Silent with live musical accompaniment, performing a newly composed score, by Donald Sosin (piano) and Alicia Svigals (klezmer violin)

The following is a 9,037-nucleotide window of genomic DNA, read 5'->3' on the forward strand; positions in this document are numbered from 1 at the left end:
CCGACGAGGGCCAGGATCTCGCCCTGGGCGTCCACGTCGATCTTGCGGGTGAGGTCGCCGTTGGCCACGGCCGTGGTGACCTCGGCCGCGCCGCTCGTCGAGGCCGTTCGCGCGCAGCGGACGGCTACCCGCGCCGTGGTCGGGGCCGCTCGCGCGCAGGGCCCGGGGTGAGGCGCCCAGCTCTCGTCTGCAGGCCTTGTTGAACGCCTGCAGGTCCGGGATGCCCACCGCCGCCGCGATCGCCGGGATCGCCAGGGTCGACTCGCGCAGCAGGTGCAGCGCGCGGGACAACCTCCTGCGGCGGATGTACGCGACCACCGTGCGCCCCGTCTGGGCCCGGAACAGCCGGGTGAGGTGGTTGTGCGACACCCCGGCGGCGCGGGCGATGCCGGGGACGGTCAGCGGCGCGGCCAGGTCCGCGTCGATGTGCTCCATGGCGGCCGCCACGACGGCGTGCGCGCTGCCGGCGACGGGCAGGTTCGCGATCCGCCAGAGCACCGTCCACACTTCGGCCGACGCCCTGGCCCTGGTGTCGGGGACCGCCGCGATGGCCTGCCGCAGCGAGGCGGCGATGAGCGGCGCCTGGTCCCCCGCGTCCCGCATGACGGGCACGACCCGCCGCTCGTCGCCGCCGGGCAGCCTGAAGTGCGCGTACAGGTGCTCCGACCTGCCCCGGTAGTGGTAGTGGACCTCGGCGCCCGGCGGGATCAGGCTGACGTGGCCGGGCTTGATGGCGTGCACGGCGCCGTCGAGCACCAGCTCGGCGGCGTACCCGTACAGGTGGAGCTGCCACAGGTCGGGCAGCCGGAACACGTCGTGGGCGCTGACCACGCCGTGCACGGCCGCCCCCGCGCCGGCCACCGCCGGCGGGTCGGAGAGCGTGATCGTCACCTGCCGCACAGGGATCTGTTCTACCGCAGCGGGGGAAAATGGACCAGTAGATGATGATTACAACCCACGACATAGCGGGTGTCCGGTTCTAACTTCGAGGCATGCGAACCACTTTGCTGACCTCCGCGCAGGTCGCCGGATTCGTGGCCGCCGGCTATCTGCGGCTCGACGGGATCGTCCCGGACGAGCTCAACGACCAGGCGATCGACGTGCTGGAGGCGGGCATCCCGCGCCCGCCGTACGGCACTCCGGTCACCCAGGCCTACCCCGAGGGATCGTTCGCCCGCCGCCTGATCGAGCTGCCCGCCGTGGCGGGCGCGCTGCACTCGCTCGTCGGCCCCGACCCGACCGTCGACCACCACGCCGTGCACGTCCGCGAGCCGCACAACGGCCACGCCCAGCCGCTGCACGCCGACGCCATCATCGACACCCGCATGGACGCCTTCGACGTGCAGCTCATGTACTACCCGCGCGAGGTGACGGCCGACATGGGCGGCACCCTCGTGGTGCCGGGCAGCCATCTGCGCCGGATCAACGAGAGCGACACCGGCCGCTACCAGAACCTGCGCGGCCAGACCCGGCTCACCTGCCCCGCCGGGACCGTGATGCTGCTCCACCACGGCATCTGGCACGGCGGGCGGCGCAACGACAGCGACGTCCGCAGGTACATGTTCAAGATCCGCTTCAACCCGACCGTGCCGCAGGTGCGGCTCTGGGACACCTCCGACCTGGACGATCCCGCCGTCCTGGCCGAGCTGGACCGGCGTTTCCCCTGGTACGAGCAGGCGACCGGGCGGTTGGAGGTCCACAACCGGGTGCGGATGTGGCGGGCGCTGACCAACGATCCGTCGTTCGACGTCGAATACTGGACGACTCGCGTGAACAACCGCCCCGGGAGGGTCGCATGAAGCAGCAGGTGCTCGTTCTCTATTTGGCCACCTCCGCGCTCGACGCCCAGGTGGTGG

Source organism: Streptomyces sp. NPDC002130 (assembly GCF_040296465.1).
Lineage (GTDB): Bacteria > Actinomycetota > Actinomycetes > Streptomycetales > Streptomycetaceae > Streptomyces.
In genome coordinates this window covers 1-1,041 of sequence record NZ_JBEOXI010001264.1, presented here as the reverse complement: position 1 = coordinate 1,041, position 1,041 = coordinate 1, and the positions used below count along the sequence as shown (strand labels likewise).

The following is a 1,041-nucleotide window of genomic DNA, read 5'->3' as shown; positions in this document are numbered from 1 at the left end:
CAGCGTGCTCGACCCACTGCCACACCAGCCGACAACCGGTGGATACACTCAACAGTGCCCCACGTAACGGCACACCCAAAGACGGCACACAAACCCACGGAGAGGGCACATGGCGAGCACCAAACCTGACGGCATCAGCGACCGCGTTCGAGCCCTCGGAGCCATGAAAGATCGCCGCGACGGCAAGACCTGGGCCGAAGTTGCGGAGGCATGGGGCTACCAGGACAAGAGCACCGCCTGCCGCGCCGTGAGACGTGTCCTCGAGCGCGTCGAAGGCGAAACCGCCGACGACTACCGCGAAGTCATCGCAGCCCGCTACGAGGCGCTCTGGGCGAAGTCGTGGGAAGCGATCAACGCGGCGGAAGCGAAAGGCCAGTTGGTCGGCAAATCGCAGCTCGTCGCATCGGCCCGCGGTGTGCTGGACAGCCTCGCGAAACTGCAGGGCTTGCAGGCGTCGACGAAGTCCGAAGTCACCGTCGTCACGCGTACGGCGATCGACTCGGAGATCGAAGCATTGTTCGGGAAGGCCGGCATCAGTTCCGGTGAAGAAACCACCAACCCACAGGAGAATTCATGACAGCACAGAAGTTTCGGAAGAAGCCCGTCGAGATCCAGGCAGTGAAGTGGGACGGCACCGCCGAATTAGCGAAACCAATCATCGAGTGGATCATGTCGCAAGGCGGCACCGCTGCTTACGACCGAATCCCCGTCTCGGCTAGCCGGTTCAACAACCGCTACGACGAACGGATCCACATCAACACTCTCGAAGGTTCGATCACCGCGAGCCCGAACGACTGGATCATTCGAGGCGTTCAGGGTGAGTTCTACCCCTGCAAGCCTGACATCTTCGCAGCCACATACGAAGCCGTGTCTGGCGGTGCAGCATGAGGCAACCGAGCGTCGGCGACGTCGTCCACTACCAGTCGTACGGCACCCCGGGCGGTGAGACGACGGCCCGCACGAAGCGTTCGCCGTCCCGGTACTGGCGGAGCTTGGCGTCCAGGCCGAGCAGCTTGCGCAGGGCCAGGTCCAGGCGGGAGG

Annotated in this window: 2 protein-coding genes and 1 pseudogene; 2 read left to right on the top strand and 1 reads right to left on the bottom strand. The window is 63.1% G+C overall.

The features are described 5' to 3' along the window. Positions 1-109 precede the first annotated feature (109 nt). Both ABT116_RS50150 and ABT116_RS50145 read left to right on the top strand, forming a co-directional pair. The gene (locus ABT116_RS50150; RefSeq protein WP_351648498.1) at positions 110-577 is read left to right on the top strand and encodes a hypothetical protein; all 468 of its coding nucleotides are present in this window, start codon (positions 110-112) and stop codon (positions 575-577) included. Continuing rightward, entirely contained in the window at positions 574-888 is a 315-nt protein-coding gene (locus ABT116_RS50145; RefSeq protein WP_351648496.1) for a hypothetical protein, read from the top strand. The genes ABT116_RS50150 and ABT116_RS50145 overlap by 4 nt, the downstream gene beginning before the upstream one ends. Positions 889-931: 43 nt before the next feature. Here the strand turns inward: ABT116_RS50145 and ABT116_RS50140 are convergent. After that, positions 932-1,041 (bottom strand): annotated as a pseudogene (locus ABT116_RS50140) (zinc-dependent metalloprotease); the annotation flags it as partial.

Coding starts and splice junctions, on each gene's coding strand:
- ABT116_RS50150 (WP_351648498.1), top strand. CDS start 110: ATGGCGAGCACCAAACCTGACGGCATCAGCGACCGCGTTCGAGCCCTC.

In a lengthy preamble, THE MAN WITHOUT A WORLD is credited to the legendary (and imaginary) 1920s Soviet director Yevgeny Antinov. But the film is anything but old. In fact, Antinov is the creation of contemporary filmmaker Eleanor Antin, who made the film in 1991 as an homage to the silent era and a love letter to her mother, a former actress in the Yiddish theater of Poland. In a Polish shtetl at the turn of the 20th century, the villagers struggle with both the antisemitism of the wider world and political infighting within their own community. Against this backdrop, two star-crossed lovers — merchant's daughter Rukheleh (Christine Berry) and impoverished Yiddish poet Zevi (Pier Marton) — seek happiness. But many obstacles come between them, including Rukheleh's disapproving parents, Zevi's dalliance with a seductive gypsy dancer (Antin) and the sufferings of Zevi's younger sister, Sooreleh (Anna Henriques), traumatized by a sexual assault in her youth and now subjected to exorcism rituals by local religious zealots. DIR/SCR/PROD Eleanor Antin. U.S., 1992, b&w, 98 min. Silent with English intertitles. NOT RATED